“We have a lot of experience,” Polk says proudly, “and we’re very good.”
More than 10 years ago, Polk entered the consumer world with its purchase of CARFAX, a service to used-car buyers that alerts them about potential problems that could be uncovered by knowing the entire history of their proposed purchase - another thing Polk is very good at.
“CARFAX is a product that is built on the information we’ve been accumulating anyway,” Polk says. “It’s a wonderful brand, built around automotive data that fit very well with data we’ve accumulated for our own purposes. It’s the only product we have that’s designed for consumers.”
Polk has also partnered with Comcast Spotlight - a cable-based feature that targets consumers with commercials that are designed to appeal to their demographic group.
“Essentially, what we’re doing with Comcast,” Polk explains, “is using a statistical overlay on the communities where they’re servicing their customer base, allowing them to differentiate neighborhoods for the types of cars being acquired in those neighborhoods. They can then better pinpoint their sales groups to sell in local community advertisements to match the neighborhood buying patterns.”
Can Comcast then target so effectively that an empty-nester household gets one commercial while the family with three kids under 10 across the street gets a different commercial?
“There are privacy concerns,” Polk explains, “that prohibit us from identifying specific household attributes. What it does do is allow us to lump groups of people into certain categories. Comcast has the ability, using other information they have, to differentiate what buying patterns there might be and what you might be interested in. So, you’re not targeted as individuals, but as groups.
“I’m very concerned about people’s privacy,” he repeats for emphasis.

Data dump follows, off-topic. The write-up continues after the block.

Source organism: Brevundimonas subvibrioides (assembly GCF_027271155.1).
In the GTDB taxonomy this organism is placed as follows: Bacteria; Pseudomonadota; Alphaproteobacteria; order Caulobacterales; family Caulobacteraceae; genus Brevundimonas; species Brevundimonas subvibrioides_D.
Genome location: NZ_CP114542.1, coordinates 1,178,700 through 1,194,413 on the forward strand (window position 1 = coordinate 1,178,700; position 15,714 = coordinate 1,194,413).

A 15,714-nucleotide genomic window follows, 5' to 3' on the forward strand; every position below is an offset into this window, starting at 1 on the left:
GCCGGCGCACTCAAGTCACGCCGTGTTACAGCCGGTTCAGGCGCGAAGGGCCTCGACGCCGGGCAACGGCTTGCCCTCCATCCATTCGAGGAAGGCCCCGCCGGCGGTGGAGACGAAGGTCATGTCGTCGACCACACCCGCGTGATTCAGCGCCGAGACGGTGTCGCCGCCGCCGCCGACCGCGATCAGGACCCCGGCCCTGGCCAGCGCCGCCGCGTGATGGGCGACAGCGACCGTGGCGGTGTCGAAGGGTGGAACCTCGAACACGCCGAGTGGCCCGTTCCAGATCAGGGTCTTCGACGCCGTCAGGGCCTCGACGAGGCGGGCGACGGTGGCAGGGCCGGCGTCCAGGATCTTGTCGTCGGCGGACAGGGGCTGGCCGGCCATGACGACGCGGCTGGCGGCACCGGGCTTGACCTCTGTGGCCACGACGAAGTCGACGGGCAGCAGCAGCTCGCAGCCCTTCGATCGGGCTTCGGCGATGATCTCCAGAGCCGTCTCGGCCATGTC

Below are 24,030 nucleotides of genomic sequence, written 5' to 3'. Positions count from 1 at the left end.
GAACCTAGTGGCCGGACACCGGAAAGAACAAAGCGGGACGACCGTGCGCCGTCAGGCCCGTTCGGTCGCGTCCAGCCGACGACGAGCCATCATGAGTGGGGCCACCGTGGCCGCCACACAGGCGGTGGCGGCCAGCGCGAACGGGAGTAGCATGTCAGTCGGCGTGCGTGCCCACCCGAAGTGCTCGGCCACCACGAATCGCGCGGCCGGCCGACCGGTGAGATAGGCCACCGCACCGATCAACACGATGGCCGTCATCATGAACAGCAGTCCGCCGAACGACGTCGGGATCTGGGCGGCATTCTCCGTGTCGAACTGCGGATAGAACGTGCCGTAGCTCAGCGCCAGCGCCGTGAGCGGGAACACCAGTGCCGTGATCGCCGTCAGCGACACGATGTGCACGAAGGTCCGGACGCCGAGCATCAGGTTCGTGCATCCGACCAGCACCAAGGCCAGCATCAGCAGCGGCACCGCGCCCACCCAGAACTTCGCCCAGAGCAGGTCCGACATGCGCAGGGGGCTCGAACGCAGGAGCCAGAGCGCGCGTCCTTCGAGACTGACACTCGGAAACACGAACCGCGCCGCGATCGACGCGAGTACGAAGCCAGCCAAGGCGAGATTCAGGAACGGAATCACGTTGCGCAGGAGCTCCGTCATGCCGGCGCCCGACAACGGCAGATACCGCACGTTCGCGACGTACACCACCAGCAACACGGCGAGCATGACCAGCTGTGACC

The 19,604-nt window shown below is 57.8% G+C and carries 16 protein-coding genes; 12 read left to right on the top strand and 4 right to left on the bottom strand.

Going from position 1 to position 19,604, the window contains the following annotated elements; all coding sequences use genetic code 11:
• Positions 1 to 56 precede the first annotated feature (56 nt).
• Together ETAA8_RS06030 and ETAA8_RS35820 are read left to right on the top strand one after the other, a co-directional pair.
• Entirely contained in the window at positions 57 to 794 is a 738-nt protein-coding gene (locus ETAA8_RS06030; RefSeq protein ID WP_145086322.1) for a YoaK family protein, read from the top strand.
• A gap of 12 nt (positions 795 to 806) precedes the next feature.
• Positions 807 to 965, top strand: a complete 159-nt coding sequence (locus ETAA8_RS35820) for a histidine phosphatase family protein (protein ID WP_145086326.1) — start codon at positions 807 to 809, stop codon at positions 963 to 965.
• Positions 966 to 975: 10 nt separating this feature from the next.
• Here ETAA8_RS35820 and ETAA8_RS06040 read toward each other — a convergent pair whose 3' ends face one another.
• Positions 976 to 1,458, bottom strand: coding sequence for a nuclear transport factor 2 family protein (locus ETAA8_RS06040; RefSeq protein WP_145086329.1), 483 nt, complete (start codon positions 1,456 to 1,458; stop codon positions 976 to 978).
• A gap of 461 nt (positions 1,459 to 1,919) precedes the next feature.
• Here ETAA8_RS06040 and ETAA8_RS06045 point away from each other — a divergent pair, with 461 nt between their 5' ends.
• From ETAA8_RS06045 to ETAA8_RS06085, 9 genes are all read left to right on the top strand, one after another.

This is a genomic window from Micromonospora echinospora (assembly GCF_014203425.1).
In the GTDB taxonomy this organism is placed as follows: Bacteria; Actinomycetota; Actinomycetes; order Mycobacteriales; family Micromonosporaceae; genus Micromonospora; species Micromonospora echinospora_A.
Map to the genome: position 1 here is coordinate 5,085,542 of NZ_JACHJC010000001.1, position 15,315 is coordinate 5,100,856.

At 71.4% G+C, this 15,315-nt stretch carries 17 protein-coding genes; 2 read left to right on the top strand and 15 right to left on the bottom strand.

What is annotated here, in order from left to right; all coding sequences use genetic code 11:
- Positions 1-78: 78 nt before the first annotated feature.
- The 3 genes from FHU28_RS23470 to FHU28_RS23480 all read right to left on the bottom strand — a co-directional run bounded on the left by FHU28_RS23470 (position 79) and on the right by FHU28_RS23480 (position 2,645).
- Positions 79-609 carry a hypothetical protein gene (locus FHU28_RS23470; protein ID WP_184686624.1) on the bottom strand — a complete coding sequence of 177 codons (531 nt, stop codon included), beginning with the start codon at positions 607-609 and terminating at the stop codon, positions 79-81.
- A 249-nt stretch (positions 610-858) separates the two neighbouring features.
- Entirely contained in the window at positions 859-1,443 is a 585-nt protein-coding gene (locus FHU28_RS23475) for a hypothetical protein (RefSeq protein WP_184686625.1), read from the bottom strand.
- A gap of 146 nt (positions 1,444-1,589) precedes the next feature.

Polk has just consolidated its southeast Michigan operations into a suburban office tower in Southfield that has a newly constructed glass staircase carved out of the center of the building, a staircase Polk takes regularly instead of an elevator.
One thing that marks the building as the “official” headquarters of Polk is a character-filled fireplace that’s prominently located on the top floor of the building. It’s no longer as tall as it once was because over the years - as it’s been moved from the original Polk offices in downtown Detroit to other locations throughout the area - it has been shortened to accommodate lower ceilings. Hanging over the mantle is a photograph of two generations of Polks admiring a portrait of The Founder. Custom-designed Pewabic tile lines the firebox and hearth, and a set of very early electric logs completes the installation. The only thing that seems to have changed are the andirons.
“Oh,” says Polk, looking more closely at the photograph. “I think I have those in my home,” he says with a laugh. He lives in the home his grandfather built and which is now on the National Register of Historic Places.
“When you look at the move to a new headquarters facility like this,” Polk says, “it’s a great environment for our people. It’s made us rethink how we look at our entire product offering. By investing in our core business in a lot of substantial ways to make sure we’ve got that right, we also want to make sure we grow that business in some new directions. We want to make sure we meet customer needs that are five to 10 years out.”